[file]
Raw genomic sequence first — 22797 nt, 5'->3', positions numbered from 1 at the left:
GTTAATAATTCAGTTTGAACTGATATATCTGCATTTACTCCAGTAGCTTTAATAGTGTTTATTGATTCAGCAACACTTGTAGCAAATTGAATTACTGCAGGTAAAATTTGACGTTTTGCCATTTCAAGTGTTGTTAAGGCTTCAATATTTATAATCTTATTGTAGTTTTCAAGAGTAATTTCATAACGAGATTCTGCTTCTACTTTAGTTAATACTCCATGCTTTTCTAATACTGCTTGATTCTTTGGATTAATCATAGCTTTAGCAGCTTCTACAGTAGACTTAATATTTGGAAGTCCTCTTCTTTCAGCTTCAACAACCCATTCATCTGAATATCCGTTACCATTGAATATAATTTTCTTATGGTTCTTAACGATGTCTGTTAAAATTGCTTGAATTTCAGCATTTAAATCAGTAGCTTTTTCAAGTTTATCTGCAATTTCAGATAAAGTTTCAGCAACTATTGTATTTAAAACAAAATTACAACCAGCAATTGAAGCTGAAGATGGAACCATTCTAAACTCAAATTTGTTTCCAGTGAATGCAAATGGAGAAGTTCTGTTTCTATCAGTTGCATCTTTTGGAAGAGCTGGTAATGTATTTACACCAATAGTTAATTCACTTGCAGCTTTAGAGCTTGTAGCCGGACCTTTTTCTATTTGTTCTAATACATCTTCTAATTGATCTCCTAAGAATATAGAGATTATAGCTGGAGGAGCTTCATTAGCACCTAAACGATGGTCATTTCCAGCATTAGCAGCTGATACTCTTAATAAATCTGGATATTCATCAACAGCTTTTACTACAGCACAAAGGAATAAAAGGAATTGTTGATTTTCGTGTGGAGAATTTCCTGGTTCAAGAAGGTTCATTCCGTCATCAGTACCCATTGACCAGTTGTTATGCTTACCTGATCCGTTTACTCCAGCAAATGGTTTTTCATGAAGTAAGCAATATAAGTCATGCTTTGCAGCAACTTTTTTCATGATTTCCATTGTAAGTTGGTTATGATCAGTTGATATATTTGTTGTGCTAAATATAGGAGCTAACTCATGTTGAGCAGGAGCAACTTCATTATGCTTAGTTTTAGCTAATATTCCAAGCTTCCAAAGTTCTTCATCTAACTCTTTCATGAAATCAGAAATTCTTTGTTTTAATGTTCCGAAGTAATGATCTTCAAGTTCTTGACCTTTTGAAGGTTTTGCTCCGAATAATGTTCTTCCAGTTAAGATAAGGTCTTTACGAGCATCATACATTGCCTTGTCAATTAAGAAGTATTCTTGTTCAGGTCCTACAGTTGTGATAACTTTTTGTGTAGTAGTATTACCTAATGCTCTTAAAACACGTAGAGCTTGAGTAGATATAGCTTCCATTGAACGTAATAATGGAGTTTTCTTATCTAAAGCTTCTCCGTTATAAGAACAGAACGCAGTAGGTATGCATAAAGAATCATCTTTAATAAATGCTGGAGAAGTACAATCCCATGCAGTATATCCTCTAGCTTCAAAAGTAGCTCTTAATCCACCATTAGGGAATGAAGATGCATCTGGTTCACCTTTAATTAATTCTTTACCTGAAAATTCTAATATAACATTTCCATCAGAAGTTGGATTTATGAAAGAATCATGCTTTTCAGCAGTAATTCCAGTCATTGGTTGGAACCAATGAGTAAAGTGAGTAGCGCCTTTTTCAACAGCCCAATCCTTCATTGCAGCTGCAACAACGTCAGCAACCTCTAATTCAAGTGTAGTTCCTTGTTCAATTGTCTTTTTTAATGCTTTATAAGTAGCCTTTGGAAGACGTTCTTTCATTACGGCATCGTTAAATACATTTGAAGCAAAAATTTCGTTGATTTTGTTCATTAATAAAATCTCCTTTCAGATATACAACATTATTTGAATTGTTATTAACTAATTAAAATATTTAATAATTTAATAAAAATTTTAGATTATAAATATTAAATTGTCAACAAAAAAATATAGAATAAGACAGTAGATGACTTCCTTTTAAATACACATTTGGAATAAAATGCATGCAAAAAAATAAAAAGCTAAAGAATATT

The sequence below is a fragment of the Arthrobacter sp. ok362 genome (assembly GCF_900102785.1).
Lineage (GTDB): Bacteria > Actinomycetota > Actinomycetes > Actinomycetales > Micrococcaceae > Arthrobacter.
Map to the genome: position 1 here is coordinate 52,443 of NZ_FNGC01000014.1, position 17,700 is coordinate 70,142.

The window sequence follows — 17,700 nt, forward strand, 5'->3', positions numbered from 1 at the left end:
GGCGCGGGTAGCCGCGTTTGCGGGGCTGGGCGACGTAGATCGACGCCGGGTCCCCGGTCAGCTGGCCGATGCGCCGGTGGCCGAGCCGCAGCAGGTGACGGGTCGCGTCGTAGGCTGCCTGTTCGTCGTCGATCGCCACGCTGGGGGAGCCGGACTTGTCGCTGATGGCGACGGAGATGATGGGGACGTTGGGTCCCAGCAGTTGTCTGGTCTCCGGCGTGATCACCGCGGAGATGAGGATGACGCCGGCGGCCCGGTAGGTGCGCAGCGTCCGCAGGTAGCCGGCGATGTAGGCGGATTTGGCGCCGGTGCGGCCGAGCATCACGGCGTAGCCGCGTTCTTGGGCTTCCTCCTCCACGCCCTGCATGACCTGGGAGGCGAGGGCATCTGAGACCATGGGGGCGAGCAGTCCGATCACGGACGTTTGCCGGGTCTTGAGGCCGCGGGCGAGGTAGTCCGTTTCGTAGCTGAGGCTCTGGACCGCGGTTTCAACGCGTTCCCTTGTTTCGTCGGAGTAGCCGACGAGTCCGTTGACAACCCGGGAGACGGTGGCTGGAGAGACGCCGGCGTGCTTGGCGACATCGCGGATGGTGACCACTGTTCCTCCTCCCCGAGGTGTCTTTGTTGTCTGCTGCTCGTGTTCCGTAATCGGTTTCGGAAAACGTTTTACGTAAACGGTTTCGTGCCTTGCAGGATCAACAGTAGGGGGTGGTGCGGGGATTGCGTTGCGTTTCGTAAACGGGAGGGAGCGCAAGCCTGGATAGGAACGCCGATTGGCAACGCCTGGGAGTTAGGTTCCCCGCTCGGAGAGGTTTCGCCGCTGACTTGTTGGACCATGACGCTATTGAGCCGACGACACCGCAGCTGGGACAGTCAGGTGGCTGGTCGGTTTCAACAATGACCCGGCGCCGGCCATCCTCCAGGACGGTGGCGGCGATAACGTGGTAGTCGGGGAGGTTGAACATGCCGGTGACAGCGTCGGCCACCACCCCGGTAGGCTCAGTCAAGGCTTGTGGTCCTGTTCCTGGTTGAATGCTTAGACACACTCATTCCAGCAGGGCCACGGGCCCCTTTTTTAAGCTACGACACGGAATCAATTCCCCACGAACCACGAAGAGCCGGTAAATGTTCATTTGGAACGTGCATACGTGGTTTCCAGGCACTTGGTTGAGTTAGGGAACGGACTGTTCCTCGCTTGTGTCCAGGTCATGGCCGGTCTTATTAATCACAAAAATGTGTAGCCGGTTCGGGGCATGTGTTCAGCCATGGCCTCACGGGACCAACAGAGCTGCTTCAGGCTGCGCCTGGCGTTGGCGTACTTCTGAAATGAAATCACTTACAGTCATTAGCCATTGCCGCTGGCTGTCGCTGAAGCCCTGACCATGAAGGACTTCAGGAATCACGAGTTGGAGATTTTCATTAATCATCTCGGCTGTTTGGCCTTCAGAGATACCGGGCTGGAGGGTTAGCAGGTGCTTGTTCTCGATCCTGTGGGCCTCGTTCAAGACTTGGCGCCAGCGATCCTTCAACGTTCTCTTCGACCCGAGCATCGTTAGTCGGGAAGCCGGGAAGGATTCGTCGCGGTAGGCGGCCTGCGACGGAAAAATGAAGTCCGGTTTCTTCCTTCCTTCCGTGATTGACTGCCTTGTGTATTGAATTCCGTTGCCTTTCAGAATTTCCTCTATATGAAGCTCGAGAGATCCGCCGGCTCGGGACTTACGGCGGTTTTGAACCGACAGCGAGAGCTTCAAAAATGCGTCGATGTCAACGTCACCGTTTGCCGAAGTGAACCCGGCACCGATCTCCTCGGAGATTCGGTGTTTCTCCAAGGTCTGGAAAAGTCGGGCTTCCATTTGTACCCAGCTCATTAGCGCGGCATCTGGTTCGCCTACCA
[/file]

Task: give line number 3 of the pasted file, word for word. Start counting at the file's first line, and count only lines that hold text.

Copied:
The sequence below is a fragment of the Arthrobacter sp. ok362 genome (assembly GCF_900102785.1).